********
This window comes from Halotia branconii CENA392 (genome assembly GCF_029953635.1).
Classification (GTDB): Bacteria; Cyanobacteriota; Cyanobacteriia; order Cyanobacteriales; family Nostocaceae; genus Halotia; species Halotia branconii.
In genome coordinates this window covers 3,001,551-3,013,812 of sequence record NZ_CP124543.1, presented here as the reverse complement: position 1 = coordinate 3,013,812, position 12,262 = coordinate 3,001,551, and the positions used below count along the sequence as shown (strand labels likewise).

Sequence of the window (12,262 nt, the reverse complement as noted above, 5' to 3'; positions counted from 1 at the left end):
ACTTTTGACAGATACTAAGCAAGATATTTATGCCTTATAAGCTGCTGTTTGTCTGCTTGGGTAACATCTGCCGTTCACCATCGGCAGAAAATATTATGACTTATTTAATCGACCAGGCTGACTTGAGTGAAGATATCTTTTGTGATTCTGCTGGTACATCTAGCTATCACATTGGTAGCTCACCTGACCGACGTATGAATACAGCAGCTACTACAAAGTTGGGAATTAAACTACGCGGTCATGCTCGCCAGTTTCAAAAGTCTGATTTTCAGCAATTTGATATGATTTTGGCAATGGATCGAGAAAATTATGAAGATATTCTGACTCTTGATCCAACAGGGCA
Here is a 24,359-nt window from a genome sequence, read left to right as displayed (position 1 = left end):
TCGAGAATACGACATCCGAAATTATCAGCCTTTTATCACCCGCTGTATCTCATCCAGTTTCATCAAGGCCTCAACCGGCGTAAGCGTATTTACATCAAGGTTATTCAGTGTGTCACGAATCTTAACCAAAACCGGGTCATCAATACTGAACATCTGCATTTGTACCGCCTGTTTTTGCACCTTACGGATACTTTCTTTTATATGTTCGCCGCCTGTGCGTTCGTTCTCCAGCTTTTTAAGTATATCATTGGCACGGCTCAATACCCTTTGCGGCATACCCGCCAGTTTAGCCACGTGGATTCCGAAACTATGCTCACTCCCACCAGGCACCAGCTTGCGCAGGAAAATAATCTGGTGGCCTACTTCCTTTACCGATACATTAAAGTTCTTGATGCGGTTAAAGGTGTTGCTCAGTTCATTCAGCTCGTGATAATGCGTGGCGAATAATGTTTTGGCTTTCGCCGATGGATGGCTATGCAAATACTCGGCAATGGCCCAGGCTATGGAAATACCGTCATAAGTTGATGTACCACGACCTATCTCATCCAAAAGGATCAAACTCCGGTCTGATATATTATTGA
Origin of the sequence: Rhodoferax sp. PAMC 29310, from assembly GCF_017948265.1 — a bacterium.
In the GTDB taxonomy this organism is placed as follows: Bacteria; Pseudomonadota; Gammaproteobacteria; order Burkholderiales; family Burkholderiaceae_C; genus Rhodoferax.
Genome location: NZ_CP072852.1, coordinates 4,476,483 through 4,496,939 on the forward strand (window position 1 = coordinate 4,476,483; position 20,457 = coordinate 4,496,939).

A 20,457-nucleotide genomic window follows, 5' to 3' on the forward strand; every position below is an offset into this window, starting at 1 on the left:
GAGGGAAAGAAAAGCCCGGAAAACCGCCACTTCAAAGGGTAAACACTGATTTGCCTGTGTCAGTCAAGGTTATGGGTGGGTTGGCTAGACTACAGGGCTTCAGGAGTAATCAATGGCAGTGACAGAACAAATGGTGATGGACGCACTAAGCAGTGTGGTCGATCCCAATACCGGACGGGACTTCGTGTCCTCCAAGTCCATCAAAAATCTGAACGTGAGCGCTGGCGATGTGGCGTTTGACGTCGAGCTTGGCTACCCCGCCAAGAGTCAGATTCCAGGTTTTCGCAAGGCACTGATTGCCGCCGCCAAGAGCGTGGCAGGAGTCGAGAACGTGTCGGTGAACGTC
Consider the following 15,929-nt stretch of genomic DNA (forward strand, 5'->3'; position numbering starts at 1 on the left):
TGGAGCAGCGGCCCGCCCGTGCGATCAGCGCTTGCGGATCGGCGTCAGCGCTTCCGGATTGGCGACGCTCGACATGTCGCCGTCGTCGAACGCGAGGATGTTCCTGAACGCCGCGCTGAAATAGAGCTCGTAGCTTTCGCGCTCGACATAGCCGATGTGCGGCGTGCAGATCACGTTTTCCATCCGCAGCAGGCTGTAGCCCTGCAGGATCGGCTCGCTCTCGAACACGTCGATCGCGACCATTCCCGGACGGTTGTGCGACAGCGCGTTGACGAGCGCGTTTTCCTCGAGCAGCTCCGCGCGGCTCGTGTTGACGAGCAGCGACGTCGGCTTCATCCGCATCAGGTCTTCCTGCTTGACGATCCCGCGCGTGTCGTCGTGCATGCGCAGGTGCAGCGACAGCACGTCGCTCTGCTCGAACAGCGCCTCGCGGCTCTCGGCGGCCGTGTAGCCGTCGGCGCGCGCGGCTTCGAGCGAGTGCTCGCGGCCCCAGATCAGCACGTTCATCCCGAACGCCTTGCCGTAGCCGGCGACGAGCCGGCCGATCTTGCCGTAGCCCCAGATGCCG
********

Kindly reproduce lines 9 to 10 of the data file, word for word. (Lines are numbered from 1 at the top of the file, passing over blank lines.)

In the GTDB taxonomy this organism is placed as follows: Bacteria; Pseudomonadota; Gammaproteobacteria; order Burkholderiales; family Burkholderiaceae_C; genus Rhodoferax.
Genome location: NZ_CP072852.1, coordinates 4,476,483 through 4,496,939 on the forward strand (window position 1 = coordinate 4,476,483; position 20,457 = coordinate 4,496,939).